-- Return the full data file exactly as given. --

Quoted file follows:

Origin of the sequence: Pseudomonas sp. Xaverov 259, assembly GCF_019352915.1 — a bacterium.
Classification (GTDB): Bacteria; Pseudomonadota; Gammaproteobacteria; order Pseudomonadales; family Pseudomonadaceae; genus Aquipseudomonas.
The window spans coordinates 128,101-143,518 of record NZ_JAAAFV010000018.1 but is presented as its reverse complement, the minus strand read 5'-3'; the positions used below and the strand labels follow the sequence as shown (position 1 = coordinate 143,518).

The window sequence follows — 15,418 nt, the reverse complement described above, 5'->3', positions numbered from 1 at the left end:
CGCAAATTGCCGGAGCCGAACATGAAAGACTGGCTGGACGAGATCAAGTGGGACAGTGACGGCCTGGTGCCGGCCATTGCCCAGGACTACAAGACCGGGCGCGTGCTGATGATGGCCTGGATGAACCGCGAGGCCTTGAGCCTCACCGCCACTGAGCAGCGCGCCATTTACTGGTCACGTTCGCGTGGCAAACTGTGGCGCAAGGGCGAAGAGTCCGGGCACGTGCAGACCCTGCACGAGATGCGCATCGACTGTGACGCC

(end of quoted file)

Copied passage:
Origin of the sequence: Pseudomonas sp. Xaverov 259, assembly GCF_019352915.1 — a bacterium.
Classification (GTDB): Bacteria; Pseudomonadota; Gammaproteobacteria; order Pseudomonadales; family Pseudomonadaceae; genus Aquipseudomonas.
The window spans coordinates 128,101-143,518 of record NZ_JAAAFV010000018.1 but is presented as its reverse complement, the minus strand read 5'-3'; the positions used below and the strand labels follow the sequence as shown (position 1 = coordinate 143,518).

The window sequence follows — 15,418 nt, the reverse complement described above, 5'->3', positions numbered from 1 at the left end:
CGCAAATTGCCGGAGCCGAACATGAAAGACTGGCTGGACGAGATCAAGTGGGACAGTGACGGCCTGGTGCCGGCCATTGCCCAGGACTACAAGACCGGGCGCGTGCTGATGATGGCCTGGATGAACCGCGAGGCCTTGAGCCTCACCGCCACTGAGCAGCGCGCCATTTACTGGTCACGTTCGCGTGGCAAACTGTGGCGCAAGGGCGAAGAGTCCGGGCACGTGCAGACCCTGCACGAGATGCGCATCGACTGTGACGCC